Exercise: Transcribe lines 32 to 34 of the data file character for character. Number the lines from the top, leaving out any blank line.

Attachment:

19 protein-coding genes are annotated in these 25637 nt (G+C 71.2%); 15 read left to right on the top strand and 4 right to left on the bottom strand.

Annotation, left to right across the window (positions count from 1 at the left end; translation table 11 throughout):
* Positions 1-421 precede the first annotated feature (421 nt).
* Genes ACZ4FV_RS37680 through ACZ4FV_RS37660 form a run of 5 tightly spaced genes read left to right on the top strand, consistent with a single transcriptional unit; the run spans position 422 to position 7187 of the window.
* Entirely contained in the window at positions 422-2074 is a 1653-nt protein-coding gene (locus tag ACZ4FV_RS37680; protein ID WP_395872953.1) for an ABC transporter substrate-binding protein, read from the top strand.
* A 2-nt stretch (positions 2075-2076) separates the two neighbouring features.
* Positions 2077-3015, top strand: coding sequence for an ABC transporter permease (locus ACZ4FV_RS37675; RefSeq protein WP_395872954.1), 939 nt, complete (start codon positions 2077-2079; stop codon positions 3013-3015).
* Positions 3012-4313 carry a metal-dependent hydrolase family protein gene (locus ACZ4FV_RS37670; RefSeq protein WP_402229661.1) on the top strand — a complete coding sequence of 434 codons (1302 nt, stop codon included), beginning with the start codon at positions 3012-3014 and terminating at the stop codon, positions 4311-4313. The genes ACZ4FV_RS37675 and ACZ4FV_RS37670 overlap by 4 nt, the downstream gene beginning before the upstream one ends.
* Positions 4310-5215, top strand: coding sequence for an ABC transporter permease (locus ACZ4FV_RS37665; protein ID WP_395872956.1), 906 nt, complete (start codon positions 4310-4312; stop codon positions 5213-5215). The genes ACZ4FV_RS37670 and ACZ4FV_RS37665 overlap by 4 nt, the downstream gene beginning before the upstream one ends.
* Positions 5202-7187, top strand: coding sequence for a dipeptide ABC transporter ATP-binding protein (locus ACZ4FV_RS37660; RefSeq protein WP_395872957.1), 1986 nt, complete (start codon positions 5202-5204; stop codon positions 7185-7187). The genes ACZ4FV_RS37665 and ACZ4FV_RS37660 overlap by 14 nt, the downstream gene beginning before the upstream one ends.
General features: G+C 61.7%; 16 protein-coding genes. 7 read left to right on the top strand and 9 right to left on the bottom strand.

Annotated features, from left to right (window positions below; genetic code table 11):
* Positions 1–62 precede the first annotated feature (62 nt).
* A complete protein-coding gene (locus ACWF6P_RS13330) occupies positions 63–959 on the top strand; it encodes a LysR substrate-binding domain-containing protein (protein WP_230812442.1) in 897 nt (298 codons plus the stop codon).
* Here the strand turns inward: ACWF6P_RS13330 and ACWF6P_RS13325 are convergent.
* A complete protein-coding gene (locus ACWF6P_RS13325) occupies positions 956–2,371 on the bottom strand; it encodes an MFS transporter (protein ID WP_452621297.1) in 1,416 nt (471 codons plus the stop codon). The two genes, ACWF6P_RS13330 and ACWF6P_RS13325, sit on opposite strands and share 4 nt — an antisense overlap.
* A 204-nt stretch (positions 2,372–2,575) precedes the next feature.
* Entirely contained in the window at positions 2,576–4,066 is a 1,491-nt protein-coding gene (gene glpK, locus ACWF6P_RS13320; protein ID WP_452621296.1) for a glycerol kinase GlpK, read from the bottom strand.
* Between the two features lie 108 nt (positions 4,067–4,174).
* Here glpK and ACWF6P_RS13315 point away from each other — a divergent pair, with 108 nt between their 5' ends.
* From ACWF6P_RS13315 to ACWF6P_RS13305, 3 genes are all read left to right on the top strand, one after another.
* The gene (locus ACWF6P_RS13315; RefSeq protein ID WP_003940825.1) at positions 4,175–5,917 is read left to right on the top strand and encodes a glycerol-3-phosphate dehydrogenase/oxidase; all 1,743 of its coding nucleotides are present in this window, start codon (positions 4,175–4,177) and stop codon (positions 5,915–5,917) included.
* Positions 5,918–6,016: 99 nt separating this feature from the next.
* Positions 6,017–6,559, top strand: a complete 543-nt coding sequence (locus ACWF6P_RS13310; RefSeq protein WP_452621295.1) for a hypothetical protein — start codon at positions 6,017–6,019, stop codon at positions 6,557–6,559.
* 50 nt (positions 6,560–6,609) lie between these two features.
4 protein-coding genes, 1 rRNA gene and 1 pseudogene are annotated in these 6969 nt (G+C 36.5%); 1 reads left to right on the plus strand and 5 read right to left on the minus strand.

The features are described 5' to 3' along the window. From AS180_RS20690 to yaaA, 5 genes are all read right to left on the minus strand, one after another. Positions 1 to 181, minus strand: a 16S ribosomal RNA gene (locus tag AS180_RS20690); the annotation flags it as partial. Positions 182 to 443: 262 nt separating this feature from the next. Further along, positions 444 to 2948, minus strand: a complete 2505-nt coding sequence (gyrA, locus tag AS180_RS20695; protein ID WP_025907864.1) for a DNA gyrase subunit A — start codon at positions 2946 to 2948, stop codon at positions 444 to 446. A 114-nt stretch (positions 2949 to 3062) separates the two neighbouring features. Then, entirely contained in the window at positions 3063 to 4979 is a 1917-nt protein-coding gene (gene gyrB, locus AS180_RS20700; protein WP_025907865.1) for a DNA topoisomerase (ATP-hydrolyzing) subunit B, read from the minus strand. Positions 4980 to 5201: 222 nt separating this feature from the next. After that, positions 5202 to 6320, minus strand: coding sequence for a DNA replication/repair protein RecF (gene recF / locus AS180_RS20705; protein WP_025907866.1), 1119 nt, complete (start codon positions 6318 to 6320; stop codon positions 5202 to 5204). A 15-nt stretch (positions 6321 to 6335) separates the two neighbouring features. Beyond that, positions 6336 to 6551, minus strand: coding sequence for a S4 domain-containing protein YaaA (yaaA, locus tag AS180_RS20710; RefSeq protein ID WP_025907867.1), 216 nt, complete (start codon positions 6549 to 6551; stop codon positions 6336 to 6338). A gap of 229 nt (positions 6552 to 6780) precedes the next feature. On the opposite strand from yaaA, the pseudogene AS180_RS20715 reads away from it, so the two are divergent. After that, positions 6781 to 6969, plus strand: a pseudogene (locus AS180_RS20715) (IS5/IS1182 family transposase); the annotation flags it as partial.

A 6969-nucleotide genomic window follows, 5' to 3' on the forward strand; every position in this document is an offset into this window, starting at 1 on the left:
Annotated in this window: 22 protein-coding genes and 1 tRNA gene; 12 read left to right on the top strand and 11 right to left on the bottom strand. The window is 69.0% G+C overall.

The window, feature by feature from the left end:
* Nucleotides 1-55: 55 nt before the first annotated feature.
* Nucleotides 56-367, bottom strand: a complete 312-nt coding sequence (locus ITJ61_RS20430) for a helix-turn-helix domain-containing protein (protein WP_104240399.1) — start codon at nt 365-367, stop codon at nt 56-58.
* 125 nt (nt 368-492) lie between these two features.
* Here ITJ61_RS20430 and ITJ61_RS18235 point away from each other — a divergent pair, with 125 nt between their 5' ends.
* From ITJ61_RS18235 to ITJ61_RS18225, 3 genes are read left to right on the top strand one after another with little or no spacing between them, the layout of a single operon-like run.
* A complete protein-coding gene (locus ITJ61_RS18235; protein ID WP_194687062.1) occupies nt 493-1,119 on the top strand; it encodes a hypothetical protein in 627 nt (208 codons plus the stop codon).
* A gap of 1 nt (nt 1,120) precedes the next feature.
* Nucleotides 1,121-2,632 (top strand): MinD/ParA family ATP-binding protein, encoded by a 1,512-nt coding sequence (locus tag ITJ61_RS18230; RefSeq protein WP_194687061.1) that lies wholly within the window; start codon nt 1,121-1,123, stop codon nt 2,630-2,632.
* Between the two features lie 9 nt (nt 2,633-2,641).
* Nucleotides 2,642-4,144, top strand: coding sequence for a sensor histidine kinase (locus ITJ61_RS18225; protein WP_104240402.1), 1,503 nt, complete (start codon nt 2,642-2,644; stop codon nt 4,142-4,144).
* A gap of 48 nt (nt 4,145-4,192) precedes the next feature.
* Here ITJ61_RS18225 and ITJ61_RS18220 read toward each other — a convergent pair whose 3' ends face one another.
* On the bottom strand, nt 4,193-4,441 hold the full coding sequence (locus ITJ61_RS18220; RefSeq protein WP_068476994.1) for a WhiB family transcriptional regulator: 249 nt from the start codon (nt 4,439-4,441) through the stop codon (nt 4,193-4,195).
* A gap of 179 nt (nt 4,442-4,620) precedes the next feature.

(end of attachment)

* Nucleotides 56-367, bottom strand: a complete 312-nt coding sequence (locus ITJ61_RS20430) for a helix-turn-helix domain-containing protein (protein WP_104240399.1) — start codon at nt 365-367, stop codon at nt 56-58.
* 125 nt (nt 368-492) lie between these two features.
* Here ITJ61_RS20430 and ITJ61_RS18235 point away from each other — a divergent pair, with 125 nt between their 5' ends.